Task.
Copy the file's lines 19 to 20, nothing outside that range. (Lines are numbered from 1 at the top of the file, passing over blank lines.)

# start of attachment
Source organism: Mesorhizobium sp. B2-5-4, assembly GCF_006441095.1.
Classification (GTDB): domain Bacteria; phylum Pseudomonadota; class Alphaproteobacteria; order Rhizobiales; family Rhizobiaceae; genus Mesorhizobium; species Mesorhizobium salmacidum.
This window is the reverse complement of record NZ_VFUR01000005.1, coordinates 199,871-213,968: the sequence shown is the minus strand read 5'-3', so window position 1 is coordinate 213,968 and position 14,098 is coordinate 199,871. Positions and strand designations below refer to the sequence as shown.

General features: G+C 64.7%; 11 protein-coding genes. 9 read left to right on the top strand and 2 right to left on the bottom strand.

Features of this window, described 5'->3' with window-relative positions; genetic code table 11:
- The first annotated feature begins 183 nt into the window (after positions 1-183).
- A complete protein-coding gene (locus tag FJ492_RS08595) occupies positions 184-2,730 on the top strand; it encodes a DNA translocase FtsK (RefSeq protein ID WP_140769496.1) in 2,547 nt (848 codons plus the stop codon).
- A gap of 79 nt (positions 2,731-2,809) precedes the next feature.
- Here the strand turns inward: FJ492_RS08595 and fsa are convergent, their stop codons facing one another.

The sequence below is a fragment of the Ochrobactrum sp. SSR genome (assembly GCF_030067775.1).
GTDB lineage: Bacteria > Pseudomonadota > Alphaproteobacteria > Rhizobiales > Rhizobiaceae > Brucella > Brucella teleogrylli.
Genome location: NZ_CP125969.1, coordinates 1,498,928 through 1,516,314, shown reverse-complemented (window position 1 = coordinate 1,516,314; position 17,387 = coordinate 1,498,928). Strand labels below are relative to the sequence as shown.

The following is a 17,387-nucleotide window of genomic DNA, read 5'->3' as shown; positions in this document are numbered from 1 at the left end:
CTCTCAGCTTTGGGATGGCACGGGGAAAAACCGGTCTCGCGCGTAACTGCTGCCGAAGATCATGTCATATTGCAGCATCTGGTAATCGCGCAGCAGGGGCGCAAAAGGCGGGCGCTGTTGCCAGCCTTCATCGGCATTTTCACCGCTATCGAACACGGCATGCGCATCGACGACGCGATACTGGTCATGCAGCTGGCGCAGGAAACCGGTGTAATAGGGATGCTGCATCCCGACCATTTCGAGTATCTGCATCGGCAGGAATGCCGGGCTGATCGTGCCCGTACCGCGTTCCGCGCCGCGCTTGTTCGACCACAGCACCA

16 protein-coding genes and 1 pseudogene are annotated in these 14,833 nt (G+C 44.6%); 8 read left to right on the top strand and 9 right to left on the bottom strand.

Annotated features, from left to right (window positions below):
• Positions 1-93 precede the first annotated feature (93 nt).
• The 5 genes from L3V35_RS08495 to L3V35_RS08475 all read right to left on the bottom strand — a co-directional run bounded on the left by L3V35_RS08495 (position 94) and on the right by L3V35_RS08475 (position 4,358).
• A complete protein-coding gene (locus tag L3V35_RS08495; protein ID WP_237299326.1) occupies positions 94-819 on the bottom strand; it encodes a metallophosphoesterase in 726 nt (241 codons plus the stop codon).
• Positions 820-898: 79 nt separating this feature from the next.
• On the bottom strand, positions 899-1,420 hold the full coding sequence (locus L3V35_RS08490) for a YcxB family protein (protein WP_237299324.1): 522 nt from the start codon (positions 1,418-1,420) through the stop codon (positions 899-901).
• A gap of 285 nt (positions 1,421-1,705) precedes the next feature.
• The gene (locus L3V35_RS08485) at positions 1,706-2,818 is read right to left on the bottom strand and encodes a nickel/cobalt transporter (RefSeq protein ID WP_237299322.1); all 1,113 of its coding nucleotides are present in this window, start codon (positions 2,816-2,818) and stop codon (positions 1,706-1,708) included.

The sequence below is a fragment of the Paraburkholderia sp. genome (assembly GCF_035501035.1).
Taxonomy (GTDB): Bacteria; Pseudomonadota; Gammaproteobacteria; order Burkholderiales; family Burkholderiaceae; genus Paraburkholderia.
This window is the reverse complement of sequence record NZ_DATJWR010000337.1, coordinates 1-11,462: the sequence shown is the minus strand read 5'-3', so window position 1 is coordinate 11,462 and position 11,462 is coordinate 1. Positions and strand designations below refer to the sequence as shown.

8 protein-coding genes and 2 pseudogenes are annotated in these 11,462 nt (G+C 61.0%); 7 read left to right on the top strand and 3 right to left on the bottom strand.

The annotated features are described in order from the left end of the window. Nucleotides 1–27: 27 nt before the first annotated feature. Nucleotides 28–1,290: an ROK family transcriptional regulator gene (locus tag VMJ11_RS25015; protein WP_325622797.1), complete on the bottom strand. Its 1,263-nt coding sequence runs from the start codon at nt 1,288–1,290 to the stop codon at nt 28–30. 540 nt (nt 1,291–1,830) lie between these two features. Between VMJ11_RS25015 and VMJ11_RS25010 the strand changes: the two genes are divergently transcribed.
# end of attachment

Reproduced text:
• A complete protein-coding gene (locus tag L3V35_RS08495; protein ID WP_237299326.1) occupies positions 94-819 on the bottom strand; it encodes a metallophosphoesterase in 726 nt (241 codons plus the stop codon).
• Positions 820-898: 79 nt separating this feature from the next.